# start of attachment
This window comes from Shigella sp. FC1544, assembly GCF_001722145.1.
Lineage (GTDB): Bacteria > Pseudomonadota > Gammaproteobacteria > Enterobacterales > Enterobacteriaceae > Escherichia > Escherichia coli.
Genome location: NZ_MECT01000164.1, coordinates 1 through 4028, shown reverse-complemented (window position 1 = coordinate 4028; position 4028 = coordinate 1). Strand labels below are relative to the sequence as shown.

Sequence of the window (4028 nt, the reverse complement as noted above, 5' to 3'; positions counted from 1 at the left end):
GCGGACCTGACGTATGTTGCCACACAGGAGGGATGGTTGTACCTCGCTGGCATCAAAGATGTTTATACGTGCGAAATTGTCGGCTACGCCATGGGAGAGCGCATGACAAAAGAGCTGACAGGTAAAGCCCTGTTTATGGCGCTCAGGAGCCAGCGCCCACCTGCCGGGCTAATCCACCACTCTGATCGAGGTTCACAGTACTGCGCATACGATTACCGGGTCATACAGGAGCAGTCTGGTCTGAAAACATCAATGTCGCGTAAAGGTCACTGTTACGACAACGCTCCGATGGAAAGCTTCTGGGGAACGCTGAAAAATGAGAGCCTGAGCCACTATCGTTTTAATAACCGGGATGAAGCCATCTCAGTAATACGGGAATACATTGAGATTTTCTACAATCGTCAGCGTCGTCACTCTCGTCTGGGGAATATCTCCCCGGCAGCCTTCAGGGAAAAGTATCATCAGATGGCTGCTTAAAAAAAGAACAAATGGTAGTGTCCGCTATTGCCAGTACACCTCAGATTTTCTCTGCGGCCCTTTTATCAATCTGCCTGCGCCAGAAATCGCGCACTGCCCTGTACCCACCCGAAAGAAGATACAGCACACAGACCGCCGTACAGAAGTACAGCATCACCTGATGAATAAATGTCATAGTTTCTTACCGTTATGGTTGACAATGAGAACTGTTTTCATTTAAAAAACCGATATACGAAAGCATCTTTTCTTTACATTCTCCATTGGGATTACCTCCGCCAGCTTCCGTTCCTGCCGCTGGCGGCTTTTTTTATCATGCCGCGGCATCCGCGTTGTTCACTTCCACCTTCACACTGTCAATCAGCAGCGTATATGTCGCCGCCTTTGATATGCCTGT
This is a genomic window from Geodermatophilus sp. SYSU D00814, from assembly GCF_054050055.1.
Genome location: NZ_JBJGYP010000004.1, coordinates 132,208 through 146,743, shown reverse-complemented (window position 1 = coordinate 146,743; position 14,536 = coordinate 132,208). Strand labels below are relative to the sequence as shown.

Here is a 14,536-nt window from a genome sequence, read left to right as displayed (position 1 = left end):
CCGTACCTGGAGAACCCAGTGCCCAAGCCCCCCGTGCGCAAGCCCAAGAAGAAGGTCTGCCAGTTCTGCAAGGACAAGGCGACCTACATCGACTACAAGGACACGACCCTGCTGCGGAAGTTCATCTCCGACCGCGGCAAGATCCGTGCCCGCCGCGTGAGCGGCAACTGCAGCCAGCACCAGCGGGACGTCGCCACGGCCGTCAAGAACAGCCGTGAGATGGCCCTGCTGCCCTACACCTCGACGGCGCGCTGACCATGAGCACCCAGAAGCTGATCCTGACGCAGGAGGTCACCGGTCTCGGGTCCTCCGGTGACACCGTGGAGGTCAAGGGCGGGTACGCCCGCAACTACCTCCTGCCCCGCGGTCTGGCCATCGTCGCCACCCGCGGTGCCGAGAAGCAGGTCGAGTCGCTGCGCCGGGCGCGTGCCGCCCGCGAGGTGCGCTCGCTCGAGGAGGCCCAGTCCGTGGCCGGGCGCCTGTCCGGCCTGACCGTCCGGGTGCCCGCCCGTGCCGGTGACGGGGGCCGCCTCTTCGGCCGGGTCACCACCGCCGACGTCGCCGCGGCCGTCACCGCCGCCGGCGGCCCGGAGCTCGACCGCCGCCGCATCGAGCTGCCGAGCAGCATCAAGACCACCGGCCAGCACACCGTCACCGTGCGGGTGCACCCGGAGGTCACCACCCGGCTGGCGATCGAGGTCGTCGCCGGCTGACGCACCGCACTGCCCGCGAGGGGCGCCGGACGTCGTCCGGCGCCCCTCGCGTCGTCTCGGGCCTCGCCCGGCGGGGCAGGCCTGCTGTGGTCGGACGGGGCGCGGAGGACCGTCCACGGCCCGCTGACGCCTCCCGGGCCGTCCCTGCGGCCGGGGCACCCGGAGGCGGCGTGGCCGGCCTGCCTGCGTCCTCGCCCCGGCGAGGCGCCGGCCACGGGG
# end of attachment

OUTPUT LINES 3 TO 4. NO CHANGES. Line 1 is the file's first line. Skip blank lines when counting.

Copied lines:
Genome location: NZ_MECT01000164.1, coordinates 1 through 4028, shown reverse-complemented (window position 1 = coordinate 4028; position 4028 = coordinate 1). Strand labels below are relative to the sequence as shown.

Sequence of the window (4028 nt, the reverse complement as noted above, 5' to 3'; positions counted from 1 at the left end):